29 Quick Mindfulness Exercises for Busy People

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When you hear the word mindfulness, you might think of meditation or hour-long yoga sessions, however, quick mindfulness exercises can be incorporated into your daily routine without the need to pull the yoga mat out. The best part is, you don’t need much equipment to get started! All you need is a willingness to give these exercises a go. I personally don’t meditate much at all but I still try to practise quick mindfulness exercises when I can. I do them because it takes practice over time to be present and to be able to let go of your thoughts.

So what is mindfulness?

Mindfulness is simply the practice of observing your thoughts, without judgment. It’s the practice of being fully present in the current moment. It sounds simple enough, but mindfulness isn’t something that comes naturally to most people. In fact, it can be very difficult to practise mindfulness on a consistent basis because most of us are hyper-busy trying to fulfil our obligations with work, relationships and bills, for example.

Mindfulness is just the tool that allows you to reach the end goal which is being present, without judgement or thoughts of tomorrow. It’s about being okay being present.

Being present and living your current moment without the sadness of yesterday or the anxiety of tomorrow is true peace in my view.

Mindfulness > Becoming present > Peaceful mind

With that said, I’ve put together a list of quick mindfulness exercises that anyone can practice whether you’re a mindfulness pro or you’re new to mindfulness. You can do these mindfulness exercises whenever you feel like it and the best part is, many of them integrate not what you’re doing on a daily basis anyway.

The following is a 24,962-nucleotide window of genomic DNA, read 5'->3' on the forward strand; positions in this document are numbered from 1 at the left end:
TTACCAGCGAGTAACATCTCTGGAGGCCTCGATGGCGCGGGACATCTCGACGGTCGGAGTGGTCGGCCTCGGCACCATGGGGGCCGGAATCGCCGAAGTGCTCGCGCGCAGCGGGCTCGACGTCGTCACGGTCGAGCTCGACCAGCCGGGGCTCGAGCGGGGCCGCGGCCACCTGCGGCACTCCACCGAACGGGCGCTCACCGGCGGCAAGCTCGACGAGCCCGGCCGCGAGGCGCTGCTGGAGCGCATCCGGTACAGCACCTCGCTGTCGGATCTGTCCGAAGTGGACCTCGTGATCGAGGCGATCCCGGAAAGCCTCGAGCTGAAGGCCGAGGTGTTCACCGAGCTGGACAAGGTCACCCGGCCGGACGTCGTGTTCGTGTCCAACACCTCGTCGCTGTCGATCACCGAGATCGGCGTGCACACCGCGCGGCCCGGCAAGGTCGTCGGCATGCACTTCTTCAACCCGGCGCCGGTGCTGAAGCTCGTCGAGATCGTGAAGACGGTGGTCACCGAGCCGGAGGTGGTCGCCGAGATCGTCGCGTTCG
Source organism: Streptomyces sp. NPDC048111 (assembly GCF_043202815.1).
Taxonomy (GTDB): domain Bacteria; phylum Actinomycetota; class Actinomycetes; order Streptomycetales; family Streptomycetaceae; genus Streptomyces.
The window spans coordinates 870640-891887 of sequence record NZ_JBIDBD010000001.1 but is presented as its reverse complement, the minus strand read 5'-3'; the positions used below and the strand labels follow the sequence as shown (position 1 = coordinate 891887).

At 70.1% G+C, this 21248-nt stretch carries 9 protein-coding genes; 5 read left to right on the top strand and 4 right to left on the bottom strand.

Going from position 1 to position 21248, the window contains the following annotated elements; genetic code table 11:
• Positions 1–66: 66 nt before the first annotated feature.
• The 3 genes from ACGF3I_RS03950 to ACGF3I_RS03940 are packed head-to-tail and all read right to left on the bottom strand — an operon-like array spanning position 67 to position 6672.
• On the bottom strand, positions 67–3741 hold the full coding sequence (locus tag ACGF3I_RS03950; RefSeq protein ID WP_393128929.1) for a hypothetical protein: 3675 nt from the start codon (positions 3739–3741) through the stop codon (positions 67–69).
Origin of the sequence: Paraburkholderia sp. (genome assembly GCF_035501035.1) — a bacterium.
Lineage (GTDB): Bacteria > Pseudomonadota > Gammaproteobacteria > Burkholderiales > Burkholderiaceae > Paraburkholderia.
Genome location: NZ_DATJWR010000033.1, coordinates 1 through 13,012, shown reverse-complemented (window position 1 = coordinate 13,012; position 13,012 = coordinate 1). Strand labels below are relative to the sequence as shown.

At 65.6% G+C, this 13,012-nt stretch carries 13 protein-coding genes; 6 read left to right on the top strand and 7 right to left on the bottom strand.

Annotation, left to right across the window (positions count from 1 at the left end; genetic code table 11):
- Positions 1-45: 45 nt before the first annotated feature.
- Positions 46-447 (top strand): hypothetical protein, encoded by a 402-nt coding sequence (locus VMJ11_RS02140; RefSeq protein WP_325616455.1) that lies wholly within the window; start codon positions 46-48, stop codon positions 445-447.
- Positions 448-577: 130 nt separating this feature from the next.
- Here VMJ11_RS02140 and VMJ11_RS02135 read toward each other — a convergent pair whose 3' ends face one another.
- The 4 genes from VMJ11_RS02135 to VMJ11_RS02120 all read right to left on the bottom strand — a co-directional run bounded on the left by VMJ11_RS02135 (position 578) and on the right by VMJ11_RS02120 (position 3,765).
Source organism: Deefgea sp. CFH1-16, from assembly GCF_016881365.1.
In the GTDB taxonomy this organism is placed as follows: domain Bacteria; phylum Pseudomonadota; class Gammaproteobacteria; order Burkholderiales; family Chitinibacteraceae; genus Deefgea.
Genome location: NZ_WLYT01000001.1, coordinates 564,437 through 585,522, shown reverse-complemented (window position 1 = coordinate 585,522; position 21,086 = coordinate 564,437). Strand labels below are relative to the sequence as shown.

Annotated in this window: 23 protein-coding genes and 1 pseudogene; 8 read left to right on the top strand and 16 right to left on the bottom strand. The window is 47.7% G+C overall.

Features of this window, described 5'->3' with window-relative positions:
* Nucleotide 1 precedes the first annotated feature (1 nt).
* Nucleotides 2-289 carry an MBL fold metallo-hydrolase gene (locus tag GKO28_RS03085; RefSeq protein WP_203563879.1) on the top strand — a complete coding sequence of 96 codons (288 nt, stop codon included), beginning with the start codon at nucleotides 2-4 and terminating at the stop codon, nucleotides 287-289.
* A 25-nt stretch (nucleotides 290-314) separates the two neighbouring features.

Note: practising mindfulness exercises comes down to your ability to show self-
compassion and be non-judgemental towards your thoughts. This takes practice and 
it’s normal for your mind to wander from time to time. Just forgive yourself and 
try again!

1. Ditch your phone

Time to complete: 24 hours

It took me many years to realise that my phone was in full control of my attention. Whilst this may not sound like a mindfulness exercise, it’s probably one of the best quick mindfulness exercises you can do to be more present and connected with yourself. All you need to do is leave your phone on your side for the day and you’ll notice how much clearer your thoughts are. You’ll no doubt find yourself reaching for your phone out of habit so this mindful exercise takes a bit of practice.

If you ignore your phone for the day you’ll get used to not checking it so frequently and you’ll have more time for other mindfulness exercises and will feel more attached to the present moment.

2. Candle observation

Time to complete: 10 minutes

Another quick mindfulness exercise you can try is candle observation. All you need to do is light a candle in a quiet place, take a seat and observe. Look at how the candle flickers and hear how the flame crackles. Something as simple as observing a candle can be incredibly relaxing and calming. Like all the quick mindfulness exercises on this list, the key is to clear your mind and simply appreciate the element swaying in front of you.

If you find your mind wandering, don’t worry just observe your thoughts but don’t label them as good or bad. Let them come and go. Try this for 10 minutes and you’ll no doubt feel much more grounded.

3. Name three things

Time to complete: 5-10 minutes